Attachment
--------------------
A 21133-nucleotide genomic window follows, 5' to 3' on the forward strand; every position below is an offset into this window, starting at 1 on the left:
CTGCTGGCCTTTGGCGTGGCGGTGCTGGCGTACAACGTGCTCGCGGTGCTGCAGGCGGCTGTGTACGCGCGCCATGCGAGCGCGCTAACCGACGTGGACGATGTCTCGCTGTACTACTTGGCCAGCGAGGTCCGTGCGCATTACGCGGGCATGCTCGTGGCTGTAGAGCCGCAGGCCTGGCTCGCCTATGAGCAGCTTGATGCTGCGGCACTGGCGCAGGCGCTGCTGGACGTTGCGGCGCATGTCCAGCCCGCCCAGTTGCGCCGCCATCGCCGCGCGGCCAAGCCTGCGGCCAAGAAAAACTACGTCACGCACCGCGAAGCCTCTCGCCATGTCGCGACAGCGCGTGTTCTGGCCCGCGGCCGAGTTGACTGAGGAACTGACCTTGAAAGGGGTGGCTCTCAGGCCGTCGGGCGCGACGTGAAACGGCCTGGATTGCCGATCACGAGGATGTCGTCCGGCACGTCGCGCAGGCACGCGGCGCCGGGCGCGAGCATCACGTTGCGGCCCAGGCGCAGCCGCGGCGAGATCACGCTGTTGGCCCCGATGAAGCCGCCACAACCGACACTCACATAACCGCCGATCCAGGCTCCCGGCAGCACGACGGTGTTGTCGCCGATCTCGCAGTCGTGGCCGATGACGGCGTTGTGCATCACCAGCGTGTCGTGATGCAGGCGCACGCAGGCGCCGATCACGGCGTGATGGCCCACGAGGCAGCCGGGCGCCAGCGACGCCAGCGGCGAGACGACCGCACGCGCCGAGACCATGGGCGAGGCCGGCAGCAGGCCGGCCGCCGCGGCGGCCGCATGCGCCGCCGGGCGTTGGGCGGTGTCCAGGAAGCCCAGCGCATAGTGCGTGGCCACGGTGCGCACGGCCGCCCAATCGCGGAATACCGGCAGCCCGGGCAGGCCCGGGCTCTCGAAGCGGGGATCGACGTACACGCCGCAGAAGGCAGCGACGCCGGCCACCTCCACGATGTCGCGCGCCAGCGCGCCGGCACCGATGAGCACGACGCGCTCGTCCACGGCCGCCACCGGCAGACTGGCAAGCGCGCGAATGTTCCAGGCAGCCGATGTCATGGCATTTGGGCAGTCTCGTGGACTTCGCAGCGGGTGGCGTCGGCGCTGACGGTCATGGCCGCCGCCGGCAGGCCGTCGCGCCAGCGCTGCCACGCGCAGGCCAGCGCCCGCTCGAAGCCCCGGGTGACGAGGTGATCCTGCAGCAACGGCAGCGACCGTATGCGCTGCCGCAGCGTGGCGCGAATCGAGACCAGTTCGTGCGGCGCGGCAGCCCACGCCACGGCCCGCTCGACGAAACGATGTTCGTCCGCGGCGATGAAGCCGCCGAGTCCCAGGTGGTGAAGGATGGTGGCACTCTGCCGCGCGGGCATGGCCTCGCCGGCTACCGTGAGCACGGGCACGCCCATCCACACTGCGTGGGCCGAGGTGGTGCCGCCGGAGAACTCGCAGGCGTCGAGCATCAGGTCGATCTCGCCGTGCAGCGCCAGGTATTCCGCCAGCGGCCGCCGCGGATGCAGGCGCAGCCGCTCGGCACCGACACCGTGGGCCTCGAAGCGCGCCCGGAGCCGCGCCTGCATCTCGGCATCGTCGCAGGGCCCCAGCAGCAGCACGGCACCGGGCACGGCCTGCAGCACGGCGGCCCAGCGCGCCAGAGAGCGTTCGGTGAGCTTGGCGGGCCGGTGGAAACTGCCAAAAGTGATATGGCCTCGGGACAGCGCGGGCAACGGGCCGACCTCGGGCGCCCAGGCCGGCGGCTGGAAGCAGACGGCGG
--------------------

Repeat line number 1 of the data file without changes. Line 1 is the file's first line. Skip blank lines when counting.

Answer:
A 21133-nucleotide genomic window follows, 5' to 3' on the forward strand; every position below is an offset into this window, starting at 1 on the left: